What's Become of England?
John Darbyshire writes in the New English Review about Britain’s Iranian hostage crisis and laments the passing of English patriotism. He reminds us of a very different time when a young private, John Moyse, was captured in China during the Opium Wars around 1850. His captors demanded that “kowtow” or submit to their authority. He refused saying he would never bow to any Chinaman and was promptly hacked to pieces.
The incident was celebrated in the poem, “The Private of the Buffs,”
Yes, honor calls!—with strength like steel
He put the vision by.
Let dusky Indians whine and kneel;
An English lad must die.
And thus, with eyes that would not shrink,
With knee to man unbent,
Unfaltering on its dreadful brink,
To his red grave he went.
Vain, mightiest fleets, of iron fram’d;
Vain, those all-shattering guns;
Unless proud England keep, untam’d,
The strong heart of her sons.
So, let his name through Europe ring—
A man of mean estate,
Who died, as firm as Sparta’s king,
Because his soul was great.
Back then, it was a soldier’s duty to die for his country. Today, the Iranians are going to have to launch a dedicated TV channel to keep up with all the confessions they’ve coaxed out of the British sailors and Marines they’ve captured.
What did the Iranians do to persuade Seaman Faye Turney to pose with a headscarf while captive? Not much probably. And imagine the outrage if a Western country had captured a female Muslim and broadcast her image on Al Jazeera while wearing a low cut blouse. Of course, a Western country would never do such a thing nor, for that matter, have Westerners be all that outraged at the sight of one of their own submitting to a headscarf.
The British captives all too accurately reflect the values of their civilian cohorts. Rather than defend Britain’s honor to the death – which is why one used to join the military – these soldiers are hoping to get home with their lives and nothing more. Will they be shamed when they return? It doesn’t seem to matter to them.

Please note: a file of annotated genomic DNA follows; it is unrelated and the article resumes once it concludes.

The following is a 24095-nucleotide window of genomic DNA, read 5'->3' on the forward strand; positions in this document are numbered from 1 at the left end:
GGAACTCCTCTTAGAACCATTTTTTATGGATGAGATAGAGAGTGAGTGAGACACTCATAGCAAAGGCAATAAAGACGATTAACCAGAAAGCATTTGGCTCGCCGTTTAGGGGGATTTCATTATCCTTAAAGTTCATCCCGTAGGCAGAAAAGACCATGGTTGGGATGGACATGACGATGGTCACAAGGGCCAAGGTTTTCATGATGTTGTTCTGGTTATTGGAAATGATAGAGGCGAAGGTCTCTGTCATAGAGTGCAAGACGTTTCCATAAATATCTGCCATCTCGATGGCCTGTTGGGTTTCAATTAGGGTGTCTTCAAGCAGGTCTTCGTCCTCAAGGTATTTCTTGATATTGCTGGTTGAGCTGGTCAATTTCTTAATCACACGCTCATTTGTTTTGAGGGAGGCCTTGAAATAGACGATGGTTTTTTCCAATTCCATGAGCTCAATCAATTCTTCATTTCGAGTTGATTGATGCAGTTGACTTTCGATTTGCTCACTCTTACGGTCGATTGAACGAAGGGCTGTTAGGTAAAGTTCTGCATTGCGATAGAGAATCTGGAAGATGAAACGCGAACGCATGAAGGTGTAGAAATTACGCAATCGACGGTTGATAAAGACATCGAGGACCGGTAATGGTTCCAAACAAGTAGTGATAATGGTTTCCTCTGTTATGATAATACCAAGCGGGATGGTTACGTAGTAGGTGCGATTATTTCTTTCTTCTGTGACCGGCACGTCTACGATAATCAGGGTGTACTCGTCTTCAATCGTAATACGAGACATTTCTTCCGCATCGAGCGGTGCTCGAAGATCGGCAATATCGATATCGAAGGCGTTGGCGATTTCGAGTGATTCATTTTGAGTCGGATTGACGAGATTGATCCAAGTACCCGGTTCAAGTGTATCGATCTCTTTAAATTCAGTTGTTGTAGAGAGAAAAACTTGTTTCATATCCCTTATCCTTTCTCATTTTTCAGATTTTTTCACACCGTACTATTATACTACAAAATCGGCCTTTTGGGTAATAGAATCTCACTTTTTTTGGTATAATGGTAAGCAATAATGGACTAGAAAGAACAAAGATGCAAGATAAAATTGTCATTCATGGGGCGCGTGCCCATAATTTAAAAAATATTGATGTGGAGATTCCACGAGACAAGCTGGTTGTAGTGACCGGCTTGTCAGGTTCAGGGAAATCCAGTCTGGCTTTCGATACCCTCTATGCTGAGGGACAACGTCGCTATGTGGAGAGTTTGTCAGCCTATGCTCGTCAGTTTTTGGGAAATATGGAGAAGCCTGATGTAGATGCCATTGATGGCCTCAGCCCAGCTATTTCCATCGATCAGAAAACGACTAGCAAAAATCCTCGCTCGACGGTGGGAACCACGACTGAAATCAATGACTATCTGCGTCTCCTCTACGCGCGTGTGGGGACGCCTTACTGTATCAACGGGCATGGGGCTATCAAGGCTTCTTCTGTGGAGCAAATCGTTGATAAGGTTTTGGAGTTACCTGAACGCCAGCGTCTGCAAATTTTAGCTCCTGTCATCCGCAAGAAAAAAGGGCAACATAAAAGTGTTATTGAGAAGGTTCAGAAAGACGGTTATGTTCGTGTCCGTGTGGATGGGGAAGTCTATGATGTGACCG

Is there anything worth dying for anymore? Our enemies understand this better than we do. How often does some Islamist fanatic boast about loving death more than infidels love life? Invariably, this death-loving jihadist is alive and kicking when he says this which should undercut his argument significantly. What I think he means is that, as fanatic as he is, at least there’s something in his world worth dying for. And I for one am all in favor of helping him on his way.
But for the non-fanatics, there seems little worth risking your neck. This line of reasoning quickly translates into action with self-fulfilling consequences. When you enter a conflict with an exit strategy you will end up executing that strategy. When you enter a conflict with defeat on your mind, you will be defeated.
The British/Iranian incident is a perfect example of this. The division between territorial waters is ambiguous business on the high seas. And when there is a war taking place, you’d be wise to build in an extra measure of safety. So isn’t it a little reckless to intervene in a war and capture military personnel if the border you’re honoring is literally fluid? And wouldn’t then the Iranians be as much at fault as the British, if not more so?
Then why is the benefit of the doubt awarded to the Iranians and not the British? Because the West is desperately looking for a way to lose.
And why, as Mark Steyn points out, if the British are part of a U.N. sanctioned coalition prosecuting a U.N. operation . . . why isn’t the U.N. demanding the release of the British captives?
Most importantly, the British did not resist capture presumably out of fear of provoking an international incident. Why weren’t the Iranians inhibited by this same fear? What will instill in them a healthy fear of future international incidents?
Sadly, an English lad must die one way or another if this episode is to conclude honorably. Fifteen now or perhaps fifteen hundred later. Because as the poem says, the mightiest fleets and those all shattering guns are all in vain unless proud England keeps untamed the strong hearts of her sons.
UPDATE: War Is an Ugly Thing. But Not the Ugliest of Things.
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